The Kenynan flag - black, red and green horizontal stripes with a shield in the middle
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| 26 March 2022

Kenyan High Court makes landmark ruling on safe abortion care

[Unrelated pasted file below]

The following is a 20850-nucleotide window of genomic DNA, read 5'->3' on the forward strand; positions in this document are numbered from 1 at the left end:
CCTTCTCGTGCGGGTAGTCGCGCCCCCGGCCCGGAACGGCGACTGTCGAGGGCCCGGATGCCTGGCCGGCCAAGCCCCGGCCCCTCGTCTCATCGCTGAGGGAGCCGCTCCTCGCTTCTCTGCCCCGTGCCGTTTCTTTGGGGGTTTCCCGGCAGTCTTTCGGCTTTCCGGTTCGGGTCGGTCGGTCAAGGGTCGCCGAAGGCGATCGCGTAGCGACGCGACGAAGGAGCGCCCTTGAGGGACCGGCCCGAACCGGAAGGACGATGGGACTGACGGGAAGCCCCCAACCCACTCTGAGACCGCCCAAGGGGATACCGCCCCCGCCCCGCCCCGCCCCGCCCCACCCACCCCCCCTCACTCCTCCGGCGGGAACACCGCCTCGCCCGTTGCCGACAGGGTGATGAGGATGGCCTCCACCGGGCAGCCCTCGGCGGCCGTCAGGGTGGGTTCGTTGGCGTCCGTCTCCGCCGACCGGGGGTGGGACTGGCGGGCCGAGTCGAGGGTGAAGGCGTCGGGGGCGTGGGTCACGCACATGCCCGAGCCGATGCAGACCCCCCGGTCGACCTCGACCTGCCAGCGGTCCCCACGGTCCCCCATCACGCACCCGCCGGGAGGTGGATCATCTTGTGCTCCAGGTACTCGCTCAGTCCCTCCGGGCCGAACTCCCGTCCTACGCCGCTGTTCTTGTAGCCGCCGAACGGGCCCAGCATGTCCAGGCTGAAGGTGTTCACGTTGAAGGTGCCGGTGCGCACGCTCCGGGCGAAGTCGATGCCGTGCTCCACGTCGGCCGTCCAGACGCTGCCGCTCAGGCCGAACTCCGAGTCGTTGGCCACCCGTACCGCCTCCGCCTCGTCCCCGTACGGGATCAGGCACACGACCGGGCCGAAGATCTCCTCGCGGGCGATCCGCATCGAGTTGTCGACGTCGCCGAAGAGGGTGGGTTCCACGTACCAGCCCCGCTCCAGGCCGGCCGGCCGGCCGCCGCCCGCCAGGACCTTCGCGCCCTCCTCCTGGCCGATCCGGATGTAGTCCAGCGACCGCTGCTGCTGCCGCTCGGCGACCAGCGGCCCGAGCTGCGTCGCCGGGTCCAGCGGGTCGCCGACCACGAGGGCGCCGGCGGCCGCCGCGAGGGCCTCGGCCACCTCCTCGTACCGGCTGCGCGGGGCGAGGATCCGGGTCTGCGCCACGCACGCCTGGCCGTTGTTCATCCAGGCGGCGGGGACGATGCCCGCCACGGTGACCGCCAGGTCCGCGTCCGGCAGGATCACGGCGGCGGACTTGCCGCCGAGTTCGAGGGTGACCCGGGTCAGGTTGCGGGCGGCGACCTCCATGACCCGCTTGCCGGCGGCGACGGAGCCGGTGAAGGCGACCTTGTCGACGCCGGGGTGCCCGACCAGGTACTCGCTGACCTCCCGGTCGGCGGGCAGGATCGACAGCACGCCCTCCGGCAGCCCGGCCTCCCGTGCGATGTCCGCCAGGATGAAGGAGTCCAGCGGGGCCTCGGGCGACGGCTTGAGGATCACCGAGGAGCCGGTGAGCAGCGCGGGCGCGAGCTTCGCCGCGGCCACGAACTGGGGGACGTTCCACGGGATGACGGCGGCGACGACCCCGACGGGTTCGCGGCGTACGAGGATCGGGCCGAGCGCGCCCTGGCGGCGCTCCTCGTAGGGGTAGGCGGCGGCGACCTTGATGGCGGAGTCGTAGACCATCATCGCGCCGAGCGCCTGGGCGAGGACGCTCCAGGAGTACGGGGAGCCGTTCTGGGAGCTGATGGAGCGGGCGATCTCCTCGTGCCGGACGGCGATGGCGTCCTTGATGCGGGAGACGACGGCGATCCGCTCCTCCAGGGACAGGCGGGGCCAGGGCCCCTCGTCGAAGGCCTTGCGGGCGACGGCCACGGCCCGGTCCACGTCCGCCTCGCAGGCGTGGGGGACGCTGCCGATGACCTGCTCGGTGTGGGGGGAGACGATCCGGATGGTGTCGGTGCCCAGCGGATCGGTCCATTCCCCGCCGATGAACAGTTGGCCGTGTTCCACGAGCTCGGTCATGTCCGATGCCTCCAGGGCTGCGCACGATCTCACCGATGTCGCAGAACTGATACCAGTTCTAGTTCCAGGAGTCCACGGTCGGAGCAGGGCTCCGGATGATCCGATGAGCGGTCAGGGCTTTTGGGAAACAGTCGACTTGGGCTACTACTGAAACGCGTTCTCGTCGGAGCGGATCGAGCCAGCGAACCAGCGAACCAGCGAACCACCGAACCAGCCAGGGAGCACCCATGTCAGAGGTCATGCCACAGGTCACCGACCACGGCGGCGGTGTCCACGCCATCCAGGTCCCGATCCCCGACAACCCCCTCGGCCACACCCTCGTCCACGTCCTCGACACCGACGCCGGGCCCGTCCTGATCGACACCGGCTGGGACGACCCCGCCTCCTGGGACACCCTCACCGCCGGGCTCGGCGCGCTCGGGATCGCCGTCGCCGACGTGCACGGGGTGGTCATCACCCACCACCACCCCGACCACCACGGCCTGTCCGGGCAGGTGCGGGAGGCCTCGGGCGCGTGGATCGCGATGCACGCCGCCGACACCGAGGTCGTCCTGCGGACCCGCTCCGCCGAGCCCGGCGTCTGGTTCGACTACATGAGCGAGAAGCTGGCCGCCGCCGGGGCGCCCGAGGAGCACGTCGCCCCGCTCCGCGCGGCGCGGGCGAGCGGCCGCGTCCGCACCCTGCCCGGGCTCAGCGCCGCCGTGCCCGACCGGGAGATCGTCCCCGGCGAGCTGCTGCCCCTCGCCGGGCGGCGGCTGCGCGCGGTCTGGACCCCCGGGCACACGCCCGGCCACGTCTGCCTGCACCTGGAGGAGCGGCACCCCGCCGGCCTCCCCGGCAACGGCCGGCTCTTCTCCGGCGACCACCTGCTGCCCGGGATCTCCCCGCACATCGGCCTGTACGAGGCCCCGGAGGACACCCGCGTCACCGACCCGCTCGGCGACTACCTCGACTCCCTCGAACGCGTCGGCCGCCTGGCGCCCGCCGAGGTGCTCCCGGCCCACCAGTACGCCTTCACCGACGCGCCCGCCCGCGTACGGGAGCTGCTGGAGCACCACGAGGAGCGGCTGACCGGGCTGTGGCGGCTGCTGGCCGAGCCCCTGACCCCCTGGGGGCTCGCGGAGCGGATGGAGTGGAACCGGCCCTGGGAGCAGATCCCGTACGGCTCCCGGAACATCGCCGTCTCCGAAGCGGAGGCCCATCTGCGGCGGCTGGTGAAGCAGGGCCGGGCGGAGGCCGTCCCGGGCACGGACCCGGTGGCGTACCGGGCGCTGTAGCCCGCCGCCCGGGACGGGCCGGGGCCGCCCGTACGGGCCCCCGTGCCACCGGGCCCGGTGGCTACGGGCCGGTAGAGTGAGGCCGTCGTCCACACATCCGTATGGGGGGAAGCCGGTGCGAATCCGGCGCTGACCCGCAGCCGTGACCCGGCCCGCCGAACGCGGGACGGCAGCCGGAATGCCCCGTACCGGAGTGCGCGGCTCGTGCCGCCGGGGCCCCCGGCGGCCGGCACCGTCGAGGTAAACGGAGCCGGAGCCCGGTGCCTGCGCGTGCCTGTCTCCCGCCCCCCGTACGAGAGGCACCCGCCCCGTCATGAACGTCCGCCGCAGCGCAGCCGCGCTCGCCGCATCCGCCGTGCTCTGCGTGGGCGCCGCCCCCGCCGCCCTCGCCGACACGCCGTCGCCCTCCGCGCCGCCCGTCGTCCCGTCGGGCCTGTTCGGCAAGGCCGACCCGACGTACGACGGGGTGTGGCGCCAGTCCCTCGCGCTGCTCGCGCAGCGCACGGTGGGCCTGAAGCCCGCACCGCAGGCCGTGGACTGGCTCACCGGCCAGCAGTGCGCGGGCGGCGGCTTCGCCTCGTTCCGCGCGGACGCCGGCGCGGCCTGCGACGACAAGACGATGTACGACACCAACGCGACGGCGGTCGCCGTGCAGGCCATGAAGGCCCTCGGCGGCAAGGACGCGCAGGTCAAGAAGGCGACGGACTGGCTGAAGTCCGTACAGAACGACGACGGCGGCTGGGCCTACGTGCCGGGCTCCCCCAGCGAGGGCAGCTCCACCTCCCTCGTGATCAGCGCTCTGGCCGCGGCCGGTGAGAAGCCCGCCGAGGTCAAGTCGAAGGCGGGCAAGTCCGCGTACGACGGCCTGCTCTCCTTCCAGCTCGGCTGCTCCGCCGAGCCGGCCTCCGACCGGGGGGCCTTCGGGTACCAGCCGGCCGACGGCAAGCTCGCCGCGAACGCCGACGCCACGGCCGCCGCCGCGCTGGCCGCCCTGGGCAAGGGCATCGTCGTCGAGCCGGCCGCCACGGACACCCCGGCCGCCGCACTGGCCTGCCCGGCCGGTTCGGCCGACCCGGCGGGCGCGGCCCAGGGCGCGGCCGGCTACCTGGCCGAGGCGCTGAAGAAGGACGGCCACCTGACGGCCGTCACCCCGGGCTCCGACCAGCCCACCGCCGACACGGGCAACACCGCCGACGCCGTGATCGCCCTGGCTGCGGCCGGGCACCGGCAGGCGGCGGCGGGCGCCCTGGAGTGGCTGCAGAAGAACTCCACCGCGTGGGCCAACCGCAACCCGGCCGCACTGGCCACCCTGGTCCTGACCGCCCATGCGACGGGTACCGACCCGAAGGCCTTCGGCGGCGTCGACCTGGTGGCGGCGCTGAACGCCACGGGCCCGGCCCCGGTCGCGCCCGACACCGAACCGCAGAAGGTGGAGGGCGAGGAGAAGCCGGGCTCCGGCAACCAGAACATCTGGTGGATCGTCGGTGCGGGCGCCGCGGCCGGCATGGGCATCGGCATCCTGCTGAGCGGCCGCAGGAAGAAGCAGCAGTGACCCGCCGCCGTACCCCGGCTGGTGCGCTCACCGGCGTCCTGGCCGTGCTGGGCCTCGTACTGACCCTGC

In a landmark verdict today, the High Court of Malindi has ruled that safe abortion care is a fundamental right under the Constitution of Kenya and that arbitrary arrests and prosecution of patients and healthcare providers, for seeking or offering such services, is completely illegal. Specifically, the Court ruled that: Abortion care is a fundamental right under the Constitution of Kenya and that arbitrary arrests and prosecution of patients and healthcare providers seeking or offering such services is illegal. Protecting access to abortion impacts vital Constitutional values, including dignity, autonomy, equality, and bodily integrity. Criminalizing abortion under Penal Code without Constitutional statutory framework is an impairment to the enjoyment of women’s reproductive right. For years, women and girls in Kenya have faced sustained and pervasive discrimination hampering their access to seeking reproductive healthcare services; the 1963 Penal Code criminalizes all abortion care, including those allowed under the Constitution 2010, which guarantees the right to healthcare, including access to reproductive health services. The Constitution only permits safe abortion if in the opinion of a trained health professional, there is need for emergency treatment, or the life or health of the mother is at risk/in danger. The court case in question, filed in November 2020, involved PAK, a minor 16 years of age from Kilifi County. PAK experienced complications during pregnancy and immediately sought medical care at a nearby clinic where a trained clinical officer attended to her. Upon examining her, the clinical officer determined that she had lost the pregnancy and proceeded to provide her with essential and life-saving post-abortion care. Policy officers stormed the clinic, in the midst of the treatment, stopping the medical procedure and confiscating PAK’s treatment records. They then proceeded to illegally arrest both PAK and the clinical officer. Both were taken to Ganze Police Patrol Base where PAK was not allowed to access further medical care for the next two days and was forced to sign a statement which was contrary to PAK’s description of the events. The police also forced PAK to undergo another detailed medical examination at Kilifi County Hospital to obtain evidence to prove the alleged offence of abortion. The clinical officer was detained for one week while PAK was remanded to a juvenile remand for more than a month, whilst she and her family sought to secure the cash bail for her release. The Malindi High Court has further directed the Parliament to enact an abortion law and public policy framework that aligns with the Kenyan Constitution. Additionally, the Court has confirmed that communication between a patient and the healthcare provider is confidential, which is guaranteed and protected under the Constitution and other enabling laws, save for where the disclosure is consented to by the patient or is in the public interest in line with the limitations as provided for in the Constitution. In its decision, the Court also ruled that PAK was recovering from medical procedure and police did not have the medical qualifications to determine and confirm that she was medically-fit to leave the clinic, regardless of her admission status at the clinic. Additionally, the Court found that PAK’s arrest was inhuman and degrading, and being a minor, she ought not to have been interrogated without legal representation. Marie-Evelyne Petrus-Barry, Africa Regional Director from the International Planned Parenthood Federation, said: “We are absolutely delighted to hear this news and applaud the High Court of Malindi's ruling confirming that abortion care is a fundamental right under the Constitution of Kenya and that arbitrary arrests and prosecution of patients and healthcare providers for seeking or offering such services is illegal. We are also very pleased to hear that the Court has directed Parliament to enact an abortion law and public policy framework that aligns with the Constitution. This is a victory for women and girls not only in Kenya, but across Africa! Access to quality abortion is essential to guarantee the health and reproductive rights of women and girls everywhere. At IPPF, we are committed to reducing the number of deaths of women and girls who are forced to turn to unsafe abortion methods for fear of arrests and harassment. We will continue to supply and support safe and legal abortion services and care for women and girls everywhere.” The petitioners were represented by the Center for Reproductive Rights a network of reproductive health providers whose member was the second petitioner in this case and a collaborative partner of IPPF. The advocates were Martin Onyango, Head of Legal Strategies for Africa, and Prudence Mutiso, Legal Advisor for Africa. Nelly Munyasia, Executive Director of Reproductive Health Network Kenya (RHNK), , welcomed the court’s decision: “Many qualified reproductive healthcare practitioners continue to be arrested, detained, and prosecuted for providing legal medical care. The court’s decision confirms that prosecution against health providers cannot hold where the prosecution has not established that; the health professional in question was unqualified to conduct the procedure; the life or health of the woman was not in danger or the woman was not in need of emergency treatment,” Ms. Munyasia said. Evelyne Opondo, Senior Regional Director for Africa at Center for Reproductive Rights said: “Today’s victory is for all women, girls, and healthcare providers who have been treated as criminals for seeking and providing abortion care. The court has vindicated our position by affirming that forcing a woman to carry an unwanted pregnancy to term or to seek out an unsafe abortion is a gross violation of her rights to privacy and bodily autonomy. Further, the continued restrictive abortion laws inhibit quality improvement possible to protect women with unintended pregnancies.” Center fact sheet: “The Impact of the Misalignment Between Kenya’s Constitution and the Penal Code on Access to Reproductive Health Care”